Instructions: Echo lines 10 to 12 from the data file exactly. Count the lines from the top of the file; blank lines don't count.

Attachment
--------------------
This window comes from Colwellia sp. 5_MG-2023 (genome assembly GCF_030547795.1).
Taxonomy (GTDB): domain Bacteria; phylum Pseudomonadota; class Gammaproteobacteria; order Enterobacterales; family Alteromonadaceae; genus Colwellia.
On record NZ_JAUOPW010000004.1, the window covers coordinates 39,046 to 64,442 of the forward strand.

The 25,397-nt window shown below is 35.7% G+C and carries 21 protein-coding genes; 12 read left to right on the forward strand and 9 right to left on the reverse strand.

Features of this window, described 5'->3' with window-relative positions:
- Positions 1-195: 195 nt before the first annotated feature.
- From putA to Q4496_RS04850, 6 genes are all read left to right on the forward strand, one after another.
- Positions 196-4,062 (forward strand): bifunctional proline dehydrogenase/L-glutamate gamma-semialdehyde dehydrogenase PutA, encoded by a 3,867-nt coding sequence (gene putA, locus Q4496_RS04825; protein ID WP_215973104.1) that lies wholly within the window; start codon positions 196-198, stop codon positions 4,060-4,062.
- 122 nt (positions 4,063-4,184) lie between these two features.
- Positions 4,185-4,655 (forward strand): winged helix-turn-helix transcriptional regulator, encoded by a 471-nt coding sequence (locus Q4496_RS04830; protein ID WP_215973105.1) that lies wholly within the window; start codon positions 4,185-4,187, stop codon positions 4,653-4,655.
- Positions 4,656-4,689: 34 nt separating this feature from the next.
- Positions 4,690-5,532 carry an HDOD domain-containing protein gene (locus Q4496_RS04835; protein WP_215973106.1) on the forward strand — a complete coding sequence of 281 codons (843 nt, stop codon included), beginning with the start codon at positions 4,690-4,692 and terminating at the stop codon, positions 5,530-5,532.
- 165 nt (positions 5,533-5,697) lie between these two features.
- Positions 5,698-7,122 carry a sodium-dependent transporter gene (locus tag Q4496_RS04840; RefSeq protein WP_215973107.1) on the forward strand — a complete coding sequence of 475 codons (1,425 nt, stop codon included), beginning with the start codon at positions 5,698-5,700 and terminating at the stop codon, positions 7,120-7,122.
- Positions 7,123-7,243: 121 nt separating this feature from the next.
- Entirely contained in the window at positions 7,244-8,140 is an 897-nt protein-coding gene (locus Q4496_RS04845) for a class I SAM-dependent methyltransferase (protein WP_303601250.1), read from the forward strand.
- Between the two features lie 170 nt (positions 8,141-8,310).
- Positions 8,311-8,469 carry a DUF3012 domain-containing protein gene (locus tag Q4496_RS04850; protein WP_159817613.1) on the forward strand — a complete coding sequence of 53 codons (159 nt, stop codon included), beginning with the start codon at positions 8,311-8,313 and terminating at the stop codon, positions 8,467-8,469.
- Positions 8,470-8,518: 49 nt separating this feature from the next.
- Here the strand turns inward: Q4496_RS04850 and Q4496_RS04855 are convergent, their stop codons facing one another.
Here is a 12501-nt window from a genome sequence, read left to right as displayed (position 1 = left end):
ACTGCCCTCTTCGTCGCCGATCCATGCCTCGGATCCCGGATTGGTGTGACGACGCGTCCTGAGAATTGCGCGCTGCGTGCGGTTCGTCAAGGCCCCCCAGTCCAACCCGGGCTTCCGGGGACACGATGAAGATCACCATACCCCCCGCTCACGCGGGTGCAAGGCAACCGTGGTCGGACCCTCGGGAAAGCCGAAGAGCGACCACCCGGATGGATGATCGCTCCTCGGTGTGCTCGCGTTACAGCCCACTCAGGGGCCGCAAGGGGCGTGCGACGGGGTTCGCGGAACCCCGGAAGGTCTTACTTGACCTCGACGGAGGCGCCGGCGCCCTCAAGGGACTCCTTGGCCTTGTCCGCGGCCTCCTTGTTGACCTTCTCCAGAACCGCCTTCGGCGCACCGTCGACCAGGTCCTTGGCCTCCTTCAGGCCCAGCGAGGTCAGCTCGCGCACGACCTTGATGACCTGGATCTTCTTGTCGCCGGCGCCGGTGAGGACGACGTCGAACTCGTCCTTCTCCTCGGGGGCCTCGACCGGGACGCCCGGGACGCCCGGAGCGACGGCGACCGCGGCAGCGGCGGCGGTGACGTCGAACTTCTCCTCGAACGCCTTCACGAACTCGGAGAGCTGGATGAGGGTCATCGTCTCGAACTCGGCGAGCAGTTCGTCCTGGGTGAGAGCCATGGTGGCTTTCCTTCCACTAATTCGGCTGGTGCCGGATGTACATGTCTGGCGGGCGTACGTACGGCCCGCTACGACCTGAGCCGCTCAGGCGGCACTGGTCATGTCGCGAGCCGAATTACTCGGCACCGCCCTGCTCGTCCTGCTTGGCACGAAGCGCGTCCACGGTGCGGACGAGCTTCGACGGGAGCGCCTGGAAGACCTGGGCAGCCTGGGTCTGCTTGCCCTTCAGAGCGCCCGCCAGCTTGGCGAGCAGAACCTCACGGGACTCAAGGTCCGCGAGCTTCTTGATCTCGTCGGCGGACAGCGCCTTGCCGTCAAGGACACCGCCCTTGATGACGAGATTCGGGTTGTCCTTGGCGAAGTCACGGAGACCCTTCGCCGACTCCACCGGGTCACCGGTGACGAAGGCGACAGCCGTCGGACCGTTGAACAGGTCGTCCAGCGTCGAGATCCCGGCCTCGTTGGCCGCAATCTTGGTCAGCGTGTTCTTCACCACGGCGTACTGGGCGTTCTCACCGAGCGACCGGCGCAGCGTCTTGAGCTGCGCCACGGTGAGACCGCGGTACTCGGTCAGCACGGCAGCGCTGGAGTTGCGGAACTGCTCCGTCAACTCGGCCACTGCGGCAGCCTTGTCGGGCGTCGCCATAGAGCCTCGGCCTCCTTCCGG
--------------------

- Positions 4,185-4,655 (forward strand): winged helix-turn-helix transcriptional regulator, encoded by a 471-nt coding sequence (locus Q4496_RS04830; protein ID WP_215973105.1) that lies wholly within the window; start codon positions 4,185-4,187, stop codon positions 4,653-4,655.
- Positions 4,656-4,689: 34 nt separating this feature from the next.
- Positions 4,690-5,532 carry an HDOD domain-containing protein gene (locus Q4496_RS04835; protein WP_215973106.1) on the forward strand — a complete coding sequence of 281 codons (843 nt, stop codon included), beginning with the start codon at positions 4,690-4,692 and terminating at the stop codon, positions 5,530-5,532.